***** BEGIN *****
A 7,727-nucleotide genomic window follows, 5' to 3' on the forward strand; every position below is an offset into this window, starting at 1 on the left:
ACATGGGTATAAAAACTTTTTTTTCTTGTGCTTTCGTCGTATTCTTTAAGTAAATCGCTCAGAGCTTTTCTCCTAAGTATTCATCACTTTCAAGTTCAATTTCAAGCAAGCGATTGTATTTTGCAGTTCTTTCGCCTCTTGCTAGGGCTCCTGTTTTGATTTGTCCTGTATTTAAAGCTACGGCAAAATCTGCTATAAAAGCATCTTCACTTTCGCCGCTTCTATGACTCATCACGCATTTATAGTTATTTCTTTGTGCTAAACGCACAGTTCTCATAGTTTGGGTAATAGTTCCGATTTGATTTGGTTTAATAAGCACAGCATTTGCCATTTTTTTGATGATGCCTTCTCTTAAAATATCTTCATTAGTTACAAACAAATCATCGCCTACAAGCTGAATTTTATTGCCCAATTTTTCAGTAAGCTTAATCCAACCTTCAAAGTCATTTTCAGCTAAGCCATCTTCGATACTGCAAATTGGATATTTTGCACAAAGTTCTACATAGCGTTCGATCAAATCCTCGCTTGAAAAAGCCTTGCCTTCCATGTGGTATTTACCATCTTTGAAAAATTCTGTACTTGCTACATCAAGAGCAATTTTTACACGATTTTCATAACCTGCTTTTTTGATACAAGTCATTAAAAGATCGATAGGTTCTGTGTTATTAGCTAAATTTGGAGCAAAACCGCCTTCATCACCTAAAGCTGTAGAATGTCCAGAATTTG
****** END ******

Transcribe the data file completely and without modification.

A 7,727-nucleotide genomic window follows, 5' to 3' on the forward strand; every position below is an offset into this window, starting at 1 on the left:
ACATGGGTATAAAAACTTTTTTTTCTTGTGCTTTCGTCGTATTCTTTAAGTAAATCGCTCAGAGCTTTTCTCCTAAGTATTCATCACTTTCAAGTTCAATTTCAAGCAAGCGATTGTATTTTGCAGTTCTTTCGCCTCTTGCTAGGGCTCCTGTTTTGATTTGTCCTGTATTTAAAGCTACGGCAAAATCTGCTATAAAAGCATCTTCACTTTCGCCGCTTCTATGACTCATCACGCATTTATAGTTATTTCTTTGTGCTAAACGCACAGTTCTCATAGTTTGGGTAATAGTTCCGATTTGATTTGGTTTAATAAGCACAGCATTTGCCATTTTTTTGATGATGCCTTCTCTTAAAATATCTTCATTAGTTACAAACAAATCATCGCCTACAAGCTGAATTTTATTGCCCAATTTTTCAGTAAGCTTAATCCAACCTTCAAAGTCATTTTCAGCTAAGCCATCTTCGATACTGCAAATTGGATATTTTGCACAAAGTTCTACATAGCGTTCGATCAAATCCTCGCTTGAAAAAGCCTTGCCTTCCATGTGGTATTTACCATCTTTGAAAAATTCTGTACTTGCTACATCAAGAGCAATTTTTACACGATTTTCATAACCTGCTTTTTTGATACAAGTCATTAAAAGATCGATAGGTTCTGTGTTATTAGCTAAATTTGGAGCAAAACCGCCTTCATCACCTAAAGCTGTAGAATGTCCAGAATTTG